Guest-Essay

Śhakti and Me - The Winning Entry of Shaktitva Essay Competition

Śhiva Śhaktyā Yukto Yadi Bhavati Shakta Prabhavitum
- Śhrī Ādi Śhankarā


Nestled between the icy cold walls and peering through fogged eye-wear, a group of scientists test a sample of mitochondrial DNA present in the zygote within an IVF canister. These Berkeley biochemists discover that when it comes to biology, men really have a very unequal, and rightly so, playing field. Soon research papers flood the journals of the year 1987 and propels further studies each one testifying and reinforcing the ancient esoteric practices of Bhāratam. The female generously gives her XX chromosome and the male his XY chromosome for the formation of the zygote, which later blossoms into the offspring. However, it is only the female’s XX chromosome, present in the Egg, which can pass on a unique chemical - ATP (Adenosine Triphosphate) - from the mitochondrial DNA into the zygote. The mitochondrial DNA which is present in the sperm gets eaten up by the egg for the purpose of fusion. The bottom-line, males cannot give ATP to the zygote. A simple, grade 9 biology class will teach us ATP is nothing but the energy currency of the cell. Hence, from the very first instance, the energy to the offspring is given only by the mother. 

Śhakti and Śiva

Śhakti and Śiva

In Sāmkhya, an Indian philosophical school that informs much of Yoga and Vedānta, and therefore everything that can be called Sanatana Dharma today, Purusha, the male principle, is inactive. It is Prakṛti, the female principle, that is dynamic. The Purusha acts only in conjunction with Prakṛti, through Prakṛti, because by himself, Purusha can do nothing. Without Śhakti, Śiva is incapable. It is with this scientific result Śhrī Ādi Śhankaracharya casually, and with unparalleled devotion, lets flow the waves of beauty of the divine Śhakti, in his Saundarya Laharī, two thousand five hundred years ago. When Śhrishtī itself validates this down to the cellular level, what can be said then about this Jagat (world), where every element and tatva reverberates with this truth? The Śhruti declares that this Jagat is nothing but the work of Māya and also attains layam (dissolution) in Māya. The very reason this Jagat, which is Mithyā (illusion), emerged is due to the Prakāsha (light) aspect of the Nirghuna Brahman (sans-qualia ultimate consciousness) attaining Vimarsha and flowering as Jagat. Essentially, the ancient Śhākta texts, having Vedās as the shabda pramāna (testimonial means of knowledge), openly declare Śhaktir Śhaktimathor Abhedaha (Śhakti and Śhiva are non-distinct).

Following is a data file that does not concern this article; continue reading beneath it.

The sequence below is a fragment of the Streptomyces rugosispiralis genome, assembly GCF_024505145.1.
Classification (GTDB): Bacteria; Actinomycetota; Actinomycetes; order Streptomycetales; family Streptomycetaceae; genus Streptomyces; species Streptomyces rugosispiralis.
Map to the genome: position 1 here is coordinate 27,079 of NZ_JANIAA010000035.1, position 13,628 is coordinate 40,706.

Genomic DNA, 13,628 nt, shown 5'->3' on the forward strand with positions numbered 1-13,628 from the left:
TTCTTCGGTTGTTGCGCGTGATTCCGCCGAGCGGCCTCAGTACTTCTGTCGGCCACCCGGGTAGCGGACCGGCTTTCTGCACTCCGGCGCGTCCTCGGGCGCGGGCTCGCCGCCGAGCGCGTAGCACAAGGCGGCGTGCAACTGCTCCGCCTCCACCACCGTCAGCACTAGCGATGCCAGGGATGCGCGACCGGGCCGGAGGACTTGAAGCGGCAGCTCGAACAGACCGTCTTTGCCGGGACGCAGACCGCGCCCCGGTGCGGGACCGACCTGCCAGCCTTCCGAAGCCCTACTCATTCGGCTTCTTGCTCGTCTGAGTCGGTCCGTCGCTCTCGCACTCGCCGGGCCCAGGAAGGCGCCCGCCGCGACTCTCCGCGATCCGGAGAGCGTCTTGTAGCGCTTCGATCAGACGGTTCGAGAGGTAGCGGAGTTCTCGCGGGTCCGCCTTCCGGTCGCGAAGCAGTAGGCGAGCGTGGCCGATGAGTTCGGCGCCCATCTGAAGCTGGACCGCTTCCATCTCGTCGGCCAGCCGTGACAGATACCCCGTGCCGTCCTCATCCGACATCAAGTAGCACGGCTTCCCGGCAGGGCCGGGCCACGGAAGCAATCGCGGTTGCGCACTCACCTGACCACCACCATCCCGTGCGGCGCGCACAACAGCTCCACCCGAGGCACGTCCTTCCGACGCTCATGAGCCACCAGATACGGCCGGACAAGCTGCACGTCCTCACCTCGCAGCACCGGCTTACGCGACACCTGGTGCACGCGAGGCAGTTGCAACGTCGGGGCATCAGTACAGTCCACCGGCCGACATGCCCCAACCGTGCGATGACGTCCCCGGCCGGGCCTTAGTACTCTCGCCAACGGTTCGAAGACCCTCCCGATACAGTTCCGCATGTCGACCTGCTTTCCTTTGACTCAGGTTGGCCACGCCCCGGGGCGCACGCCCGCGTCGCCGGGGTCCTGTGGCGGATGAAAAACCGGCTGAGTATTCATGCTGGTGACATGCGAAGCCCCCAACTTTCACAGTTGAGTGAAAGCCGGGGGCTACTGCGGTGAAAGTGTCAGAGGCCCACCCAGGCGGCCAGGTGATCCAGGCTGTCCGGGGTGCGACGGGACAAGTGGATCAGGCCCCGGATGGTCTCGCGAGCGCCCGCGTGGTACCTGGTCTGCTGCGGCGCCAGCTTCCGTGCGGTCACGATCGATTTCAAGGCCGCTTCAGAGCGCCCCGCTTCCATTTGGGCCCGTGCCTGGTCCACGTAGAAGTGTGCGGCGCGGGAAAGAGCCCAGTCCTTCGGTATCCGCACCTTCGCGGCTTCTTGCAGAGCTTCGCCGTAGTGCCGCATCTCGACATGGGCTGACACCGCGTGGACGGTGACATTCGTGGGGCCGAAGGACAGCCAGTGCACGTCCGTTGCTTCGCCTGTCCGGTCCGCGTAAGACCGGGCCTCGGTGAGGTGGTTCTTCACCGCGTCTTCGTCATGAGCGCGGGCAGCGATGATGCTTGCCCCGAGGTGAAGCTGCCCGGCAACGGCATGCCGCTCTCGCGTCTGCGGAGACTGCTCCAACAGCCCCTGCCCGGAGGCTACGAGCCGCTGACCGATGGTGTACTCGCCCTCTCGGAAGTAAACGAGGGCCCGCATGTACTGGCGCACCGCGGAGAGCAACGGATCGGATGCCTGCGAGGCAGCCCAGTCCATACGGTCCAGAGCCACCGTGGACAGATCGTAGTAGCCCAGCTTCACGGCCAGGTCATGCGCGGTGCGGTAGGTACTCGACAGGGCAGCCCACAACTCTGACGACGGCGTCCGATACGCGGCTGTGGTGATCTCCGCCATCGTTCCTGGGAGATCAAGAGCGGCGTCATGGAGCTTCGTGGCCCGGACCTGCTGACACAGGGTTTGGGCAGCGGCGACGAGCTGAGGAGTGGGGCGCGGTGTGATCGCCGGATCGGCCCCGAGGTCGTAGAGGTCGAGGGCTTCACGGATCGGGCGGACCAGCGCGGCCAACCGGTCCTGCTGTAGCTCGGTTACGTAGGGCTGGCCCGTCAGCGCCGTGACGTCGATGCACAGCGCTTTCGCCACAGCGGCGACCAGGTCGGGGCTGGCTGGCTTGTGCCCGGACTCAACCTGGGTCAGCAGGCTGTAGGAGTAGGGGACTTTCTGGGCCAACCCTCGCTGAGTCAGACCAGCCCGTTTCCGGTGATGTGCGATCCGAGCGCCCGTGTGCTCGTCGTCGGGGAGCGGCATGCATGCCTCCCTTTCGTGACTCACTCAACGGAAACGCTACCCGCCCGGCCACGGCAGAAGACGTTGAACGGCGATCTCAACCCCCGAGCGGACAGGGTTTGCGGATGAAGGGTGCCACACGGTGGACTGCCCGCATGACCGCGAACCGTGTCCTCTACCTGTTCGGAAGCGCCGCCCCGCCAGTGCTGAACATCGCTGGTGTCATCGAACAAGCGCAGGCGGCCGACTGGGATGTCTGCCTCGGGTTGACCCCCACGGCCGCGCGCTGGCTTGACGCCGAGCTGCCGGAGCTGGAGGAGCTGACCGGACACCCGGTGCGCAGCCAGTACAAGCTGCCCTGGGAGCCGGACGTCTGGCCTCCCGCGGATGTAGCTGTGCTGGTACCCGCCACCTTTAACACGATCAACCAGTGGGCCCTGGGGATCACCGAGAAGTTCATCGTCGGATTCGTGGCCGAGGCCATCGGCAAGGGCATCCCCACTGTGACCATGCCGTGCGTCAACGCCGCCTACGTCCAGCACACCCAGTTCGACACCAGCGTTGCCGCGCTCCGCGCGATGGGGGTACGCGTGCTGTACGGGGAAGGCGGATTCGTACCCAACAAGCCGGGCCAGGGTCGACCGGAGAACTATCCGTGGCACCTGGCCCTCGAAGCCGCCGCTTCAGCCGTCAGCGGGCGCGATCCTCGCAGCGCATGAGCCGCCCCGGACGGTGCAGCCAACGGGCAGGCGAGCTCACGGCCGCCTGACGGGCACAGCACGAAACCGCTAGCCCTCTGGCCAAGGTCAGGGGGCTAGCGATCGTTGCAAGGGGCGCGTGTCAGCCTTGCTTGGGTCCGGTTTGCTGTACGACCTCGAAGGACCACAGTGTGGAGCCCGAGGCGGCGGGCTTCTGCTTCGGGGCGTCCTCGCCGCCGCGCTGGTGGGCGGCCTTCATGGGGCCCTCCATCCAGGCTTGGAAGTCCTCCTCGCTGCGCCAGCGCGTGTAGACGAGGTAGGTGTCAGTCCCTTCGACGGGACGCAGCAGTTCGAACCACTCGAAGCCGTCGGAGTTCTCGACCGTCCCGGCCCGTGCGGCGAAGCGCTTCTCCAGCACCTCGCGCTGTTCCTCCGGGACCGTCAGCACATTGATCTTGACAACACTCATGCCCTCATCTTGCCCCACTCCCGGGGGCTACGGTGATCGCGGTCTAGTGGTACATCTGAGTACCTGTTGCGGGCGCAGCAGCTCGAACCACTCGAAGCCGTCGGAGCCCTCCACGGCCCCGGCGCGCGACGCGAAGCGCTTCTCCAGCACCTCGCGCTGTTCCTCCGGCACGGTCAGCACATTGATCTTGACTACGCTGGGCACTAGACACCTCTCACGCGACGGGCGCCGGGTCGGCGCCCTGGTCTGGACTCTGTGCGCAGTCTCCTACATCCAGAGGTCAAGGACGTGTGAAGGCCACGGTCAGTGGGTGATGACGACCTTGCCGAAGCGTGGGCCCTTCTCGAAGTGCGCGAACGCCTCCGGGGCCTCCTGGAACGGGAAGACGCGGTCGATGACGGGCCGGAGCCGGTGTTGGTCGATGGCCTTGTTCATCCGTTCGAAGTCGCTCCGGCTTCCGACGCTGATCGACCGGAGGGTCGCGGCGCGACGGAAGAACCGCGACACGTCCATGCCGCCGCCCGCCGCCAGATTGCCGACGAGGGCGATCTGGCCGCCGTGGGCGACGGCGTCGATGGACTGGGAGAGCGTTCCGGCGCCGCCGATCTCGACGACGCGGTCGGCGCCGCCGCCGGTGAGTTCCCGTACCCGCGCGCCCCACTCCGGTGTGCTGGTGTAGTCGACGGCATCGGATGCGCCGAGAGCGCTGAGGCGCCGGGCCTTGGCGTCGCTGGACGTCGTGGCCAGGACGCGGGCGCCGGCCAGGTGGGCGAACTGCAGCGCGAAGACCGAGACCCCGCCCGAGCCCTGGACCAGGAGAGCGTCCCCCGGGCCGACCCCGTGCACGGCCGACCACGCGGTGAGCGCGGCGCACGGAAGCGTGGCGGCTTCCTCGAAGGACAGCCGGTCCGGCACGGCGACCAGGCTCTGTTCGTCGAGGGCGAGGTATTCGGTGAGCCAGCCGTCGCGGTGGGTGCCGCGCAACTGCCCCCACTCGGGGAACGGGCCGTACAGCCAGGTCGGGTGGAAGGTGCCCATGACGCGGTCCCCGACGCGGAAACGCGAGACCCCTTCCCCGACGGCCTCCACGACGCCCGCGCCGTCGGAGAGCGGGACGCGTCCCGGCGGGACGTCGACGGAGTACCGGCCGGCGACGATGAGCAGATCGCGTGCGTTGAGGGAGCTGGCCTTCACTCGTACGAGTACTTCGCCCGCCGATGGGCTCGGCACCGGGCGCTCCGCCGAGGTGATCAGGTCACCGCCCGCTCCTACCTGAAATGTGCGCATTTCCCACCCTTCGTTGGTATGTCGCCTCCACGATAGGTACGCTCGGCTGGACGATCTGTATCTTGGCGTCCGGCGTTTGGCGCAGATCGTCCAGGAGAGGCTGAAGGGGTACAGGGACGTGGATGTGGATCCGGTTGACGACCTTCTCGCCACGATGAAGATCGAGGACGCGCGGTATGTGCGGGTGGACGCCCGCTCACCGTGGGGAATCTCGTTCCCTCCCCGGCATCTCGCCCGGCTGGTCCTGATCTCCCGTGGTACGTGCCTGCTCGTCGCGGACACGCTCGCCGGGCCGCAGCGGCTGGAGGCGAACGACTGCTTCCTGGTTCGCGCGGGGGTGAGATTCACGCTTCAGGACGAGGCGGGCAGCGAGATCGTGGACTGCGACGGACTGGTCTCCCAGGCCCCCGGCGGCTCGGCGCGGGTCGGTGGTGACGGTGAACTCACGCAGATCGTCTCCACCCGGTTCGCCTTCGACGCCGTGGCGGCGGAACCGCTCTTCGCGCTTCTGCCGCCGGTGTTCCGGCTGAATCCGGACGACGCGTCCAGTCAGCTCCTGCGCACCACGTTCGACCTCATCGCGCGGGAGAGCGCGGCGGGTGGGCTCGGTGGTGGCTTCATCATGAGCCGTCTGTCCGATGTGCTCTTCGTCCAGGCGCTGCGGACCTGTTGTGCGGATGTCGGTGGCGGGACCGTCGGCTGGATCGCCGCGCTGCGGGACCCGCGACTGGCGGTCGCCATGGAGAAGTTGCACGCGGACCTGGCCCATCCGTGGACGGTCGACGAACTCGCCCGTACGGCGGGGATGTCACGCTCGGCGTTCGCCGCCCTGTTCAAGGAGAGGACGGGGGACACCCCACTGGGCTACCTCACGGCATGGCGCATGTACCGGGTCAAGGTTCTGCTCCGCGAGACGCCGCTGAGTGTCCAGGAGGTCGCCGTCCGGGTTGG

I can’t claim to be realized and in the state of Abhedam (non-distinctiveness). I will have to resort to speaking as a Jignāsu and treating this Jagat as real. Therefore, I look into the Manu Smriti, which is the magnifying glass of the Vedas. There the following words beam out radiantly:

Yatra Nāri Pūjyante Tatra Ramante Dev‌atā
(where women are worshipped, there rejoices the divine)

There are so many esoteric evidence of this both in real life and in Upāsana Śhastras. It is only by Gāyathrī Upāsana does one get Adhikāra into Adhyātma Vidyā. Anyone can adopt the path of Śhaivam, Vaiśhnavism, Gānāpathyam, Kaumāram or Śhauram. But verily everyone is a Śhākta, as they do the Upāsana of Gāyathrī. Therefore, Śhāktam is indispensable for anyone. Having thoroughly been moved by the aspect of attaining Adhyātma Vidyā, I’ve been deeply following Śhākta for a few years and doing Upāsana in the same. 

A Shakta Archaka at a Goddess Temple

A Shakta Archaka at a Goddess Temple